• The philosophy of Ayurveda is based on the theory of Panchmahabhutas (five primordial elements), which postulates that all objects and living bodies are composed of five elements Aakasha, Vayu, Agni, Jala and Prithvi.
  • The combinations of these five elements are represented in the form of Tridoshas viz. Vata (Ether+ Air), Pitta (Fire) and Kapha(Water+ Earth). These three `Doshas’ are physiological entities in living beings, whereas Satva, Rajas and Tamas are the mental attributes.
  • The structural entities of the human body are the matrix of Rasa, Rakta, Mamsa Meda, Asthi, Majja and Shukra.
  • Ayurveda aims to keep these structural and functional entities in a state of equilibrium which signifies good health (Swasthya).
  • Any imbalance due to internal or external factors causes disease and the treatment consists of restoring the equilibrium through various interventions including therapeutic procedures, regimens, medicines and lifestyle management.
  • Ayurveda considers the human being as a microcosm (Yatha pinde tatha brahmande ) which is a replica of the macrocosm (universe).
  • The treatment in Ayurveda is holistic and individualized.
  • The preventive aspect of Ayurveda is called Svastha-Vritta and it includes personal hygiene, regular daily routine, appropriate social behavior and use of Rasayana.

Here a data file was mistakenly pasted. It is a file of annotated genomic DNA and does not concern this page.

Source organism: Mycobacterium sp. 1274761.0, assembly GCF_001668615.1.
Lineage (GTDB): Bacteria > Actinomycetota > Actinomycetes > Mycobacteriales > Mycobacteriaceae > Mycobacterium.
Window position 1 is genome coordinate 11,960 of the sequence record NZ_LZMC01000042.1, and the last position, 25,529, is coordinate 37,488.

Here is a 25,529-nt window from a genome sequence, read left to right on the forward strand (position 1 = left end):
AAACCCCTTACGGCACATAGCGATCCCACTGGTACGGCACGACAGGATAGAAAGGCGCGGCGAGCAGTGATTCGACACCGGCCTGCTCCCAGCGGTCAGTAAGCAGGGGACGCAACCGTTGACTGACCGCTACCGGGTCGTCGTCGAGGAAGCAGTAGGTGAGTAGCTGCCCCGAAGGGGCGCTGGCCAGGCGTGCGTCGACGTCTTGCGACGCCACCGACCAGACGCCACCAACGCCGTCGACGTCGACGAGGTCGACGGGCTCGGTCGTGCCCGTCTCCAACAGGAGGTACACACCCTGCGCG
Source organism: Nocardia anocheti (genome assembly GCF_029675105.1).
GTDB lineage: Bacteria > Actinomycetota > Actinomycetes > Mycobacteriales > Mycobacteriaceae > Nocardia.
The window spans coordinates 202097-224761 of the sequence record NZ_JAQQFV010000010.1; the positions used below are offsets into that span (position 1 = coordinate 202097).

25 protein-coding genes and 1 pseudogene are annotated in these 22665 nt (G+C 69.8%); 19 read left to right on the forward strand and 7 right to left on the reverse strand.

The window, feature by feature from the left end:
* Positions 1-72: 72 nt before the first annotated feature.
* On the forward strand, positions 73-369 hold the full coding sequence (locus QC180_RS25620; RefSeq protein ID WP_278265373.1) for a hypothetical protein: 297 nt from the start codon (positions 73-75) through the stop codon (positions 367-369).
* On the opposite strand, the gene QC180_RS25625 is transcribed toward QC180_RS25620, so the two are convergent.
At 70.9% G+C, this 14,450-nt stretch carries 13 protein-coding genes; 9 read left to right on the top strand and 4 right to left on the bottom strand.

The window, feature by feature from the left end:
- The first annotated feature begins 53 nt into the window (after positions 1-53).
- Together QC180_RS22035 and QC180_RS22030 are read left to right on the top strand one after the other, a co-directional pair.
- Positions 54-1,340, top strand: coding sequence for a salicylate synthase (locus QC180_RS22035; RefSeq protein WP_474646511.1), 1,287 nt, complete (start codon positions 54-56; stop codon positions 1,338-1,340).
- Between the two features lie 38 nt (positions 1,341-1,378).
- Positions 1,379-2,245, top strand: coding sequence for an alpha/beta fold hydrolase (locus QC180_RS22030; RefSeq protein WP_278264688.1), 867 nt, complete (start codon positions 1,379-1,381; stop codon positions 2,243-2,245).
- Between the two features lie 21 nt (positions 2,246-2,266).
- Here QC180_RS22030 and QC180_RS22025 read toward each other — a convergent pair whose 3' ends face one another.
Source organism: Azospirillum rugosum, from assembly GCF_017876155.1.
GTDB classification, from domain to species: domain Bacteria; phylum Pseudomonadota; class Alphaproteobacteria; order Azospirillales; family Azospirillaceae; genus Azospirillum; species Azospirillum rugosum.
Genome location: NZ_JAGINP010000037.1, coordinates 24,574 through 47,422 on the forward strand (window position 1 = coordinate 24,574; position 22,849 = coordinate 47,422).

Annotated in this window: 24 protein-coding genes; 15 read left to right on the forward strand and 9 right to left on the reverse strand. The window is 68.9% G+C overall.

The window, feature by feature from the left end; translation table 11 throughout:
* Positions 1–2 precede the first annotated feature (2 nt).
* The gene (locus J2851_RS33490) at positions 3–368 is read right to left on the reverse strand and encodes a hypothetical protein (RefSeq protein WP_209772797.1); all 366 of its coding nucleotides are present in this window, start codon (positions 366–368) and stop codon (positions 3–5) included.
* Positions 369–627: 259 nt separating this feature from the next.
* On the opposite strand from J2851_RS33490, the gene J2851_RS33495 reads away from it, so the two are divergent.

• The curative aspect consists of three major categories
  1. Aushadhi (drugs)
  2. Various therapeutic procedures including Panchakarma and Surgery
  3. Satvavajaya (Methods for Mind control)
  • Practice of Ayurveda as a system of medicine has been recognized under IMCC Act 1970.
  • The education of Ayurveda is regulated by a statutory body Central Council of Indian Medicine (CCIM). Drugs& Cosmetics Act 1940 regulates manufacturing and sales Ayurvedic drugs.
  • During the Samhita period (1000 BC), Ayurveda developed with eight branches or specialties, due to which it is called as Ashtanga Ayurveda.
  • Following are the specialties of clinical medicine in Ayurveda: –
  1. Kayachikitsa (Internal Medicine)
  2. Kaumar Bhritya (Pediatrics)
  3.  Graha Chikitsa (Psychiatry)
  4. Shalakya (Eye, ENT and Dentistry)
  5. Shalya Tantra (Surgery)
  6. Agada-Tantra (Toxicology)
  7.  Rasayana (Immuno-modulation and Gerentology)